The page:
In short, Python’s dictionaries are mutable objects that associate unique keys with values. There is special syntax to create them.
Now, going by R5RS, Scheme doesn’t even have anything similar. All it has is three closely related functions, that look up pairs in a list, based on a “key” which is matched to the first element of each pair. These functions are assq, assv and assoc. (See here in R5RS.)
Naturally, it’s possible to write extensions in Scheme that look more like Python’s dict (or Ruby’s Hash, etc), and I’m sure people have done so; for example, SRFI-69 defines hash tables. But for now, let’s see what we can do with the bare-bones approach.
Its usage is simple: you define a list of pairs, possibly augmenting them by consing new pairs onto it, or deleting elements from it. (The order doesn’t really matter.) Then you use the aforementioned functions to look up “keys” (matched to the first element in each pair). If not found, #f is returned, otherwise the matching pair.
That’s right; the whole pair is returned, not just the second element of the pair. By doing so, Scheme sidesteps the problem that some languages have (e.g. Ruby); it either returns a pair (found) or #f (not found), so there can never be any confusion whether the key was found or not. By contrast, in Ruby, if myhash[value] returns nil, that could mean that the value was found and that its associated value was nil, *or* that it was not found at all. (Python doesn’t have this problem either; it raises a KeyError exception if the key is not found; in addition, the Ruby behavior can be emulated with the dict.get() method.)
Anyway, here’s an example (R5RS only but we’re secretly assuming that filter exists):
(define language-designers '((guido python) (matz ruby) (rasmus php) (larry perl))) ; add some... (define language-designers (cons '(felix chicken) language-designers)) ; I don't like PHP; remove it :-) (define language-designers (filter (lambda (pair) (not (equal? (cadr pair) 'php))) language-designers)) (print (assoc 'guido language-designers)) ; => (guido python) (print (assoc 'hans language-designers)) ; => #f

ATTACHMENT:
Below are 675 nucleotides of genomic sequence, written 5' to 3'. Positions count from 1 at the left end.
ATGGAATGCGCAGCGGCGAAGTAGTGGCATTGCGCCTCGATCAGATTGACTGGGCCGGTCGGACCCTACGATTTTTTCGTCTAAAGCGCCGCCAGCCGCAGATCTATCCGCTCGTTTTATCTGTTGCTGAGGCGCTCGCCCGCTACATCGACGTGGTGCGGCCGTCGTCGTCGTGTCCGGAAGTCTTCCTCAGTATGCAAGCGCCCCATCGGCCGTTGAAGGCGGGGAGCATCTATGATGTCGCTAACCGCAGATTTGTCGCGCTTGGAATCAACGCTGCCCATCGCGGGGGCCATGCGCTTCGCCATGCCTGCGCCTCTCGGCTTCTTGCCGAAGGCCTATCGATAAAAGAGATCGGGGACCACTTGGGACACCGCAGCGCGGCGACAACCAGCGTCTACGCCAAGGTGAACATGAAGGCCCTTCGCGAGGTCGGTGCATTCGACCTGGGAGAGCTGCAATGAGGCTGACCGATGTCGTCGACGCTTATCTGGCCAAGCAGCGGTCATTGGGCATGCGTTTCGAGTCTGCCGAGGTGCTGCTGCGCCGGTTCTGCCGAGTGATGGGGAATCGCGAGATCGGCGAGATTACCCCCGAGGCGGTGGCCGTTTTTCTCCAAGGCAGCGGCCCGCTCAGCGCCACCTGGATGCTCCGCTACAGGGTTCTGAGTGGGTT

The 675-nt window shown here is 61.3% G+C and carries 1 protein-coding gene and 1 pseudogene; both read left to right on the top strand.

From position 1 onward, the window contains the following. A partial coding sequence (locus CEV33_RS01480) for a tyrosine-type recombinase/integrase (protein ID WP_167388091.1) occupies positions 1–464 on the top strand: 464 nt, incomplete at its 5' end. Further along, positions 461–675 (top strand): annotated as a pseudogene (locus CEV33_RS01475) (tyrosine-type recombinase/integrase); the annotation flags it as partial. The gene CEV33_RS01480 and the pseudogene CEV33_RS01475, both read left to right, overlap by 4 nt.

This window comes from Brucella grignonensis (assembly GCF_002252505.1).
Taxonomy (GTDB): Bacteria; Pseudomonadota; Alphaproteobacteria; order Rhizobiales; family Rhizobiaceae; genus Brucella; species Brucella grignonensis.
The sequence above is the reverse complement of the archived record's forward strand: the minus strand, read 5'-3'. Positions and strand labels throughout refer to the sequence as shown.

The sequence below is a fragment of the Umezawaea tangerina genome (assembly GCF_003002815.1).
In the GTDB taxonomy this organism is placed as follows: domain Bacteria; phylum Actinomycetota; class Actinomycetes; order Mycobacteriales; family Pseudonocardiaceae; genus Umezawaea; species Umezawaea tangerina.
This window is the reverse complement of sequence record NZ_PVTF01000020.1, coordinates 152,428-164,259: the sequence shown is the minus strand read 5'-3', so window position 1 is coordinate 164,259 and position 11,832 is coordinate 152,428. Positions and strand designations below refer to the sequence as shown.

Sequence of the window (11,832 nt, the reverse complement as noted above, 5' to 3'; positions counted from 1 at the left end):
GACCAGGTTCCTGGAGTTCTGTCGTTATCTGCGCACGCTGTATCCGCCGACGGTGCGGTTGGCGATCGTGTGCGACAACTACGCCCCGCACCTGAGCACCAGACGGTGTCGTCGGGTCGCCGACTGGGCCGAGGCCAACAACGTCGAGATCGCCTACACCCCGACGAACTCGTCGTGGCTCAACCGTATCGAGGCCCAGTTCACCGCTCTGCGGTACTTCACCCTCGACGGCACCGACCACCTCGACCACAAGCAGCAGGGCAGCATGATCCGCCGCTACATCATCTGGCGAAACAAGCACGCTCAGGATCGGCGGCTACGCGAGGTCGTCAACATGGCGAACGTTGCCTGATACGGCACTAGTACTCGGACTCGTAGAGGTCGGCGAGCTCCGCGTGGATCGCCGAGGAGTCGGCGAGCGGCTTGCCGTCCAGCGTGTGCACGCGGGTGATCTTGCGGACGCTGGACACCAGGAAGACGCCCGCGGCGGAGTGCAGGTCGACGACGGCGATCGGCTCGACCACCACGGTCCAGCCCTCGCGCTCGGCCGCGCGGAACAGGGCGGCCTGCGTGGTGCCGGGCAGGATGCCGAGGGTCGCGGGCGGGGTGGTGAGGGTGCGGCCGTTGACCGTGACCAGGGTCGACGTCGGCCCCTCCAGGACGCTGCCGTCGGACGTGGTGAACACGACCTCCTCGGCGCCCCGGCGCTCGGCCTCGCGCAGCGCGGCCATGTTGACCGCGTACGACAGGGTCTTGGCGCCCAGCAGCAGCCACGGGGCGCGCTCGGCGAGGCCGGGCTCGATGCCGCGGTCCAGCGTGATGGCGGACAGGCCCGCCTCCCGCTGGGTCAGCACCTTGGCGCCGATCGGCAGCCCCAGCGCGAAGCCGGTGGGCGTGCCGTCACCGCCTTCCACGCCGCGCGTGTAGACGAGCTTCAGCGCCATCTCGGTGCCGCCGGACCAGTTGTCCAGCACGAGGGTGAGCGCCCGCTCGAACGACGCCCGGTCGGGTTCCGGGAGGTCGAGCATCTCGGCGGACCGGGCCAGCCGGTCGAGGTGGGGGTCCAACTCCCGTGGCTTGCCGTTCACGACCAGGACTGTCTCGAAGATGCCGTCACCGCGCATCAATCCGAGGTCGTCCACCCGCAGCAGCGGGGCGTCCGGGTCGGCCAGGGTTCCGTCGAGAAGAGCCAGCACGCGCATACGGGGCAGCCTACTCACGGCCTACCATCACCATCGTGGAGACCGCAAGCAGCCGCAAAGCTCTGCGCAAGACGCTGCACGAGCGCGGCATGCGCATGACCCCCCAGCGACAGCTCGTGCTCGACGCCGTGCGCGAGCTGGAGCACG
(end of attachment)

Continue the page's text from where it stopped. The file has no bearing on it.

Note how the usage is completely different from Python’s dicts. This can be written differently — hell, OF COURSE it can be written differently, it’s Scheme! :-) But let’s stick with this approach for a minute.
(I’m using assoc here, which compares key and first element using the equal? predicate. assq and assv basically do the same thing, using the eq? and eqv? predicates, respectively. Equality testing in Scheme will be dealt with in yet another forthcoming post…)
Basically, this is all you need. Since a “dictionary” is just a list of pairs, all the usual list operators apply, and can be used to write any Python-esque dict operations fairly easily: keys, has_key, adding and removing using , etc. (Doing so is left as an exercise for the reader. ;-)
Fortunately, the author of SRFI-1 (a list library) recognized the need for such functions, and supplied a few of them. Using the SRFI, we could write:
(define language-designers (alist-cons 'felix chicken language-designers)) (define language-designers (alist-delete 'rasmus language-designers))
… which is at least a bit clearer.
(More about Scheme lists, and SRFI-1 which is *very* necessary, in a separate post.)